What do you say to people who were horrified at the disaster, but can’t afford to pay extra for ethically–sourced clothing? 

We’re not asking people to boycott their favourite stores, we need to change the fashion industry from within. By asking the brands and retailers where we like to shop Who Made My Clothes? we can put pressure on them to be more transparent about their supply chains.
In terms of the price, three quarters of those questioned in a YouGov/Global Poverty Project survey said they would be likely to pay an extra 5% for their clothes if there was a guarantee workers were being paid fairly and working in safe conditions. It has been estimated that putting as little as 25p onto the cost of a garment made in Bangladesh would provide the producers with a living wage and pay for factories to meeting fire and building safety standards.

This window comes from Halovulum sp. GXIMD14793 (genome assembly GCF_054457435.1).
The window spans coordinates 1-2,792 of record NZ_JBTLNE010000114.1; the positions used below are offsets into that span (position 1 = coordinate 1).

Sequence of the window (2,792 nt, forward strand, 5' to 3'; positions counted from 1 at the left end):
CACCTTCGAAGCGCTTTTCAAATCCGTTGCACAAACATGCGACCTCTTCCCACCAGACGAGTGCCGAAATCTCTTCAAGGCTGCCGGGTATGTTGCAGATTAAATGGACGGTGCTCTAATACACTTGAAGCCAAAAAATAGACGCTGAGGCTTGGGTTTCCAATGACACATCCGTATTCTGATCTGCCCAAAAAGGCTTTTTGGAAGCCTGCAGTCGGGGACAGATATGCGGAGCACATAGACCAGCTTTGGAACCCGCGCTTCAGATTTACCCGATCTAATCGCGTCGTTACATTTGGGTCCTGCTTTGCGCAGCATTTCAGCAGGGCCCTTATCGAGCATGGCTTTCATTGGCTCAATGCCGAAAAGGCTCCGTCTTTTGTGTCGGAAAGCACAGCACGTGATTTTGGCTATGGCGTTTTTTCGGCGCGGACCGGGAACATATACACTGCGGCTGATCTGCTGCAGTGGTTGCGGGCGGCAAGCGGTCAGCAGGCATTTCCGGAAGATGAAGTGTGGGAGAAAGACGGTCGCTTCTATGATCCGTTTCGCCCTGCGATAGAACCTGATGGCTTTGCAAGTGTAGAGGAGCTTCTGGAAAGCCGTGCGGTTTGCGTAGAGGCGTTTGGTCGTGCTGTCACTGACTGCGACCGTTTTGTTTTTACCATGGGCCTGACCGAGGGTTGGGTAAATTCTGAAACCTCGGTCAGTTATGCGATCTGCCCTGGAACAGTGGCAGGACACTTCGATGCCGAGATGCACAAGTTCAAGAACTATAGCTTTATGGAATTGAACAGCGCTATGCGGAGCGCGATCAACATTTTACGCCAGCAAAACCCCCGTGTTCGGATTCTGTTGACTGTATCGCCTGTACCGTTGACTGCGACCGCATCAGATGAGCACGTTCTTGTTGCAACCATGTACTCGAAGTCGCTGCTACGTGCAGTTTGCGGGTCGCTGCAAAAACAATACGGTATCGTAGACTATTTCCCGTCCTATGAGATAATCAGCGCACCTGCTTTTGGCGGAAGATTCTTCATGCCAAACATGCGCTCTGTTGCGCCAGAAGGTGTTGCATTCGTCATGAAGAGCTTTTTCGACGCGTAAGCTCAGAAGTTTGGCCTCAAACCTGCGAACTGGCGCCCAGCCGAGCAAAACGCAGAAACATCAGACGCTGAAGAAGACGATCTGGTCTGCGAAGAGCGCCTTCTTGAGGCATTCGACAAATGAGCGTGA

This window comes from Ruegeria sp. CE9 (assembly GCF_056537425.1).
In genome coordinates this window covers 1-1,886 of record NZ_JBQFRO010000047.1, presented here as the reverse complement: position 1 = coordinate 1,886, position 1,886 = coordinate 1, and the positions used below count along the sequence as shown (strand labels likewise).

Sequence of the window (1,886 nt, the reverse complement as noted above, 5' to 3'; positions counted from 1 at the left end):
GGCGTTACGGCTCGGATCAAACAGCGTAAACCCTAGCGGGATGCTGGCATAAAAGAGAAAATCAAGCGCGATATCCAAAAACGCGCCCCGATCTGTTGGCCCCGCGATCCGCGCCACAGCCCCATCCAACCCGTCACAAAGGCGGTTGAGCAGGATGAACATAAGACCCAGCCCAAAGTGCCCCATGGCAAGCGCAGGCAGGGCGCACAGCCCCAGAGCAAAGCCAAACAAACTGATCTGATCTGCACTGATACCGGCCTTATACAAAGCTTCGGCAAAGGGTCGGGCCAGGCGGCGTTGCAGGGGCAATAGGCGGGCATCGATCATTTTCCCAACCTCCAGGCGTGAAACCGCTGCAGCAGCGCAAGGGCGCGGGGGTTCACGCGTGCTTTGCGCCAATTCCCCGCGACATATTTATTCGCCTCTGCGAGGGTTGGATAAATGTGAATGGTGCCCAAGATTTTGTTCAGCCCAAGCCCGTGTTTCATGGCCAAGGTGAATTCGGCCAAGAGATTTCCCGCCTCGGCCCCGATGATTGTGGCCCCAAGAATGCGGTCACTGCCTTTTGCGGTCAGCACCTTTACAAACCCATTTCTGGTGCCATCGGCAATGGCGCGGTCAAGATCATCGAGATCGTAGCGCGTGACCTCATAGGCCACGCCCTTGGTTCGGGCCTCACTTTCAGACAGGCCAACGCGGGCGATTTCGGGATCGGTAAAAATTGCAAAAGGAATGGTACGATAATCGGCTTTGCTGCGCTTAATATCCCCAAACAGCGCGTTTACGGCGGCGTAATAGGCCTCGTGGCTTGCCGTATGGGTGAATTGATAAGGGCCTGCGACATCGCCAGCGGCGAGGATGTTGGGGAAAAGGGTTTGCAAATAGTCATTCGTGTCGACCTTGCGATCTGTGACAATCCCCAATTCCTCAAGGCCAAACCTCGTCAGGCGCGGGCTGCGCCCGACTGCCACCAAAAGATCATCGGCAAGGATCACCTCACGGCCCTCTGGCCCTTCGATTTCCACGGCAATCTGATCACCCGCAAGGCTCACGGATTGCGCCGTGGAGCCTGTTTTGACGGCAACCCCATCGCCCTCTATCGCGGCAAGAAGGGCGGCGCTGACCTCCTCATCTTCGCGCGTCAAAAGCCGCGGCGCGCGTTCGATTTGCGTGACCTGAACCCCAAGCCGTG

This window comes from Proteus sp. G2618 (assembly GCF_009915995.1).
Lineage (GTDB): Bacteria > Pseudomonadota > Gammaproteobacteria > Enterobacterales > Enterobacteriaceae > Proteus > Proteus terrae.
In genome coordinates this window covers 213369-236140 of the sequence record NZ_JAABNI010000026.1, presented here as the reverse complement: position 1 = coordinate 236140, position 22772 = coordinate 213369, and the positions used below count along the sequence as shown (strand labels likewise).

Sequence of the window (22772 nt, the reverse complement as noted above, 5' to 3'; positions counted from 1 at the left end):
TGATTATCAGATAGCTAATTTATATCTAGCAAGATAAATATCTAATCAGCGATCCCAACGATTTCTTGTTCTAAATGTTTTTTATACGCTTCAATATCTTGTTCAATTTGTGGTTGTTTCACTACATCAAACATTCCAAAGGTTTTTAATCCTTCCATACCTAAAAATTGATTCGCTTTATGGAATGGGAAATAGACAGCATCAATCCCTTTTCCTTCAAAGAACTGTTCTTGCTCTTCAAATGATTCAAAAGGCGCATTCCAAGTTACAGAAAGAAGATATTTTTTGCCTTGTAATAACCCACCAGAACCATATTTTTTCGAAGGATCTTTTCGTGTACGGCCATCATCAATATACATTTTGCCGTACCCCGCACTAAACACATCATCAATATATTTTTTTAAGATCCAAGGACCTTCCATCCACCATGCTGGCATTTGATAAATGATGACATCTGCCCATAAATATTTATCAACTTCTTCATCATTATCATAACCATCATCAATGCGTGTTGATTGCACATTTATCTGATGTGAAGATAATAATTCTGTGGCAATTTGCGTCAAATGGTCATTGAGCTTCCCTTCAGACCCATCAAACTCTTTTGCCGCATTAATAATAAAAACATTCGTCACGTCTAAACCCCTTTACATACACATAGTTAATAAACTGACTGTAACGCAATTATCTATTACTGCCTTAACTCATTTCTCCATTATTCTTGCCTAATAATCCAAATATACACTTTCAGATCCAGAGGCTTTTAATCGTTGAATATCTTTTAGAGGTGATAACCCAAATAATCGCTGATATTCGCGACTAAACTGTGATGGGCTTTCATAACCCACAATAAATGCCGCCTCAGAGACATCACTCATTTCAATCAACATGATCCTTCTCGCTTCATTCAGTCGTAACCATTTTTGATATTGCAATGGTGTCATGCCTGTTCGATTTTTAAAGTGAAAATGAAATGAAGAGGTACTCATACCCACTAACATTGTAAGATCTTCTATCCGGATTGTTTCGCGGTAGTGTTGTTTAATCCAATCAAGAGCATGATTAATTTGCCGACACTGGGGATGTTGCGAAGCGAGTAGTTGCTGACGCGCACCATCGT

I hope you'll join me this year and ask, "Who made my clothes?"

  • Find local #fashrev events here
  • Spread the news on social media with the help of these resources
  • Pin and share the graphics on this post. 

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spring flowers

Hello and Happy Easter!

Life has been incredibly busy due to a combination of saying yes to too many things and being in my church choir in the midst of Easter service preparations. But services are over now and my schedule is (hopefully) clearing up a bit in the coming weeks. I'm doing some research on China's manufacturing industry for a post, organizing another giveaway, and attempting to write a homily for this Wednesday's Evening Prayer service at church.